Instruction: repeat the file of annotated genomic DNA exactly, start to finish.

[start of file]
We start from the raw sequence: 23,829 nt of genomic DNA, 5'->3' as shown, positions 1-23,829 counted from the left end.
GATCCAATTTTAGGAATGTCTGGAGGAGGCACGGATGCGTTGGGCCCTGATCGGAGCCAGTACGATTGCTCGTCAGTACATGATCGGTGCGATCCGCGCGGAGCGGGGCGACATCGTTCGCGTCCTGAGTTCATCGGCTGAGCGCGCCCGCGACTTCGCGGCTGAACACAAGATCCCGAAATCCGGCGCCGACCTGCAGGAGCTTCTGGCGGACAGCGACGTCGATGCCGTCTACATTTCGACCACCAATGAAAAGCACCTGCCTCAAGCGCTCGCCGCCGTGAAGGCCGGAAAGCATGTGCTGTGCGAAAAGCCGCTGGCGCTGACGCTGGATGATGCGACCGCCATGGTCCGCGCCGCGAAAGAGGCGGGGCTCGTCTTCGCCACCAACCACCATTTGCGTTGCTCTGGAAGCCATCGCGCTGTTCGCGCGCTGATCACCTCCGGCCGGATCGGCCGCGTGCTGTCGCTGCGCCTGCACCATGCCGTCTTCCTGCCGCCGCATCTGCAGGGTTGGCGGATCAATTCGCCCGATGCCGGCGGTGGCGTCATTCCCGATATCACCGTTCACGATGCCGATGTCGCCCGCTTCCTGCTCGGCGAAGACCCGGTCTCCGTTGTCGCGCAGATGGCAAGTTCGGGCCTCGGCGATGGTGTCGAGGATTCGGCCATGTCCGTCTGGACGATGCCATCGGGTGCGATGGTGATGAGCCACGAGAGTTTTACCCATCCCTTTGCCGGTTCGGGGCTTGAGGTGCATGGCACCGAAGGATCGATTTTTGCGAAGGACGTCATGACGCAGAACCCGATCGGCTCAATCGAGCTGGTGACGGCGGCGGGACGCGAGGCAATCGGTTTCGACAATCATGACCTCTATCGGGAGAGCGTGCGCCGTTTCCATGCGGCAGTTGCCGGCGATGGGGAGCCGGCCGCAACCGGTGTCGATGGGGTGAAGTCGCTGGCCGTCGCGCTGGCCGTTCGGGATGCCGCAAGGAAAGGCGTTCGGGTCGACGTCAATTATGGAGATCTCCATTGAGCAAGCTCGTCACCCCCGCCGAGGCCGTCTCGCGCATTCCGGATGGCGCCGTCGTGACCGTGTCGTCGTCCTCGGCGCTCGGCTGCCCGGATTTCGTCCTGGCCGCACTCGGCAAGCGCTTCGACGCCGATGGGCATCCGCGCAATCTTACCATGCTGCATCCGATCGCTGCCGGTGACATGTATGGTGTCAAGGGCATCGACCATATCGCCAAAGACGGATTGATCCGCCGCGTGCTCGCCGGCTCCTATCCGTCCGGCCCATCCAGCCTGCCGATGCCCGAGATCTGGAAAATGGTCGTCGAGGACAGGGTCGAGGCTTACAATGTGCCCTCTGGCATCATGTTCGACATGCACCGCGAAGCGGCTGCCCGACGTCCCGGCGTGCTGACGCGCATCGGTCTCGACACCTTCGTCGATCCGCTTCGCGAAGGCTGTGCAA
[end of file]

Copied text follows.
We start from the raw sequence: 23,829 nt of genomic DNA, 5'->3' as shown, positions 1-23,829 counted from the left end.
GATCCAATTTTAGGAATGTCTGGAGGAGGCACGGATGCGTTGGGCCCTGATCGGAGCCAGTACGATTGCTCGTCAGTACATGATCGGTGCGATCCGCGCGGAGCGGGGCGACATCGTTCGCGTCCTGAGTTCATCGGCTGAGCGCGCCCGCGACTTCGCGGCTGAACACAAGATCCCGAAATCCGGCGCCGACCTGCAGGAGCTTCTGGCGGACAGCGACGTCGATGCCGTCTACATTTCGACCACCAATGAAAAGCACCTGCCTCAAGCGCTCGCCGCCGTGAAGGCCGGAAAGCATGTGCTGTGCGAAAAGCCGCTGGCGCTGACGCTGGATGATGCGACCGCCATGGTCCGCGCCGCGAAAGAGGCGGGGCTCGTCTTCGCCACCAACCACCATTTGCGTTGCTCTGGAAGCCATCGCGCTGTTCGCGCGCTGATCACCTCCGGCCGGATCGGCCGCGTGCTGTCGCTGCGCCTGCACCATGCCGTCTTCCTGCCGCCGCATCTGCAGGGTTGGCGGATCAATTCGCCCGATGCCGGCGGTGGCGTCATTCCCGATATCACCGTTCACGATGCCGATGTCGCCCGCTTCCTGCTCGGCGAAGACCCGGTCTCCGTTGTCGCGCAGATGGCAAGTTCGGGCCTCGGCGATGGTGTCGAGGATTCGGCCATGTCCGTCTGGACGATGCCATCGGGTGCGATGGTGATGAGCCACGAGAGTTTTACCCATCCCTTTGCCGGTTCGGGGCTTGAGGTGCATGGCACCGAAGGATCGATTTTTGCGAAGGACGTCATGACGCAGAACCCGATCGGCTCAATCGAGCTGGTGACGGCGGCGGGACGCGAGGCAATCGGTTTCGACAATCATGACCTCTATCGGGAGAGCGTGCGCCGTTTCCATGCGGCAGTTGCCGGCGATGGGGAGCCGGCCGCAACCGGTGTCGATGGGGTGAAGTCGCTGGCCGTCGCGCTGGCCGTTCGGGATGCCGCAAGGAAAGGCGTTCGGGTCGACGTCAATTATGGAGATCTCCATTGAGCAAGCTCGTCACCCCCGCCGAGGCCGTCTCGCGCATTCCGGATGGCGCCGTCGTGACCGTGTCGTCGTCCTCGGCGCTCGGCTGCCCGGATTTCGTCCTGGCCGCACTCGGCAAGCGCTTCGACGCCGATGGGCATCCGCGCAATCTTACCATGCTGCATCCGATCGCTGCCGGTGACATGTATGGTGTCAAGGGCATCGACCATATCGCCAAAGACGGATTGATCCGCCGCGTGCTCGCCGGCTCCTATCCGTCCGGCCCATCCAGCCTGCCGATGCCCGAGATCTGGAAAATGGTCGTCGAGGACAGGGTCGAGGCTTACAATGTGCCCTCTGGCATCATGTTCGACATGCACCGCGAAGCGGCTGCCCGACGTCCCGGCGTGCTGACGCGCATCGGTCTCGACACCTTCGTCGATCCGCTTCGCGAAGGCTGTGCAA